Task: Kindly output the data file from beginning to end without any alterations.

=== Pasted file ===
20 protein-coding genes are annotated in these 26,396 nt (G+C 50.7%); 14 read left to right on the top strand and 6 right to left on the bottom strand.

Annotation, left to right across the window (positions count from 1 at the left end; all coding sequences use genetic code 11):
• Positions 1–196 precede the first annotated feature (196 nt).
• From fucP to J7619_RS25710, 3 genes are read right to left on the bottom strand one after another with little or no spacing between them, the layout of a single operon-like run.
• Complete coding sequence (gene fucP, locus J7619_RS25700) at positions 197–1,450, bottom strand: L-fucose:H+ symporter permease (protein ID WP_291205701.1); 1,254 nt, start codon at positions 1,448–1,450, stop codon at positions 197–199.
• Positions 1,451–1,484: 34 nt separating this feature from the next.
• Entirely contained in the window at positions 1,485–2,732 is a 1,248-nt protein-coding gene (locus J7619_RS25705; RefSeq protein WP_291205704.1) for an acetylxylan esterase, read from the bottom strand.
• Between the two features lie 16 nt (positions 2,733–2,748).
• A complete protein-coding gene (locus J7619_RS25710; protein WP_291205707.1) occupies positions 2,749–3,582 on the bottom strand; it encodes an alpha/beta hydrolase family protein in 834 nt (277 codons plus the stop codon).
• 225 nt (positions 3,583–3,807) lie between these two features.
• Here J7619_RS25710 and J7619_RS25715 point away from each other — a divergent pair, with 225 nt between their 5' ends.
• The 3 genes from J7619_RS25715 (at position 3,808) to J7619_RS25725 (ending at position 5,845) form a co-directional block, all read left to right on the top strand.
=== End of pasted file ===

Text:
20 protein-coding genes are annotated in these 26,396 nt (G+C 50.7%); 14 read left to right on the top strand and 6 right to left on the bottom strand.

Annotation, left to right across the window (positions count from 1 at the left end; all coding sequences use genetic code 11):
• Positions 1–196 precede the first annotated feature (196 nt).
• From fucP to J7619_RS25710, 3 genes are read right to left on the bottom strand one after another with little or no spacing between them, the layout of a single operon-like run.
• Complete coding sequence (gene fucP, locus J7619_RS25700) at positions 197–1,450, bottom strand: L-fucose:H+ symporter permease (protein ID WP_291205701.1); 1,254 nt, start codon at positions 1,448–1,450, stop codon at positions 197–199.
• Positions 1,451–1,484: 34 nt separating this feature from the next.
• Entirely contained in the window at positions 1,485–2,732 is a 1,248-nt protein-coding gene (locus J7619_RS25705; RefSeq protein WP_291205704.1) for an acetylxylan esterase, read from the bottom strand.
• Between the two features lie 16 nt (positions 2,733–2,748).
• A complete protein-coding gene (locus J7619_RS25710; protein WP_291205707.1) occupies positions 2,749–3,582 on the bottom strand; it encodes an alpha/beta hydrolase family protein in 834 nt (277 codons plus the stop codon).
• 225 nt (positions 3,583–3,807) lie between these two features.
• Here J7619_RS25710 and J7619_RS25715 point away from each other — a divergent pair, with 225 nt between their 5' ends.
• The 3 genes from J7619_RS25715 (at position 3,808) to J7619_RS25725 (ending at position 5,845) form a co-directional block, all read left to right on the top strand.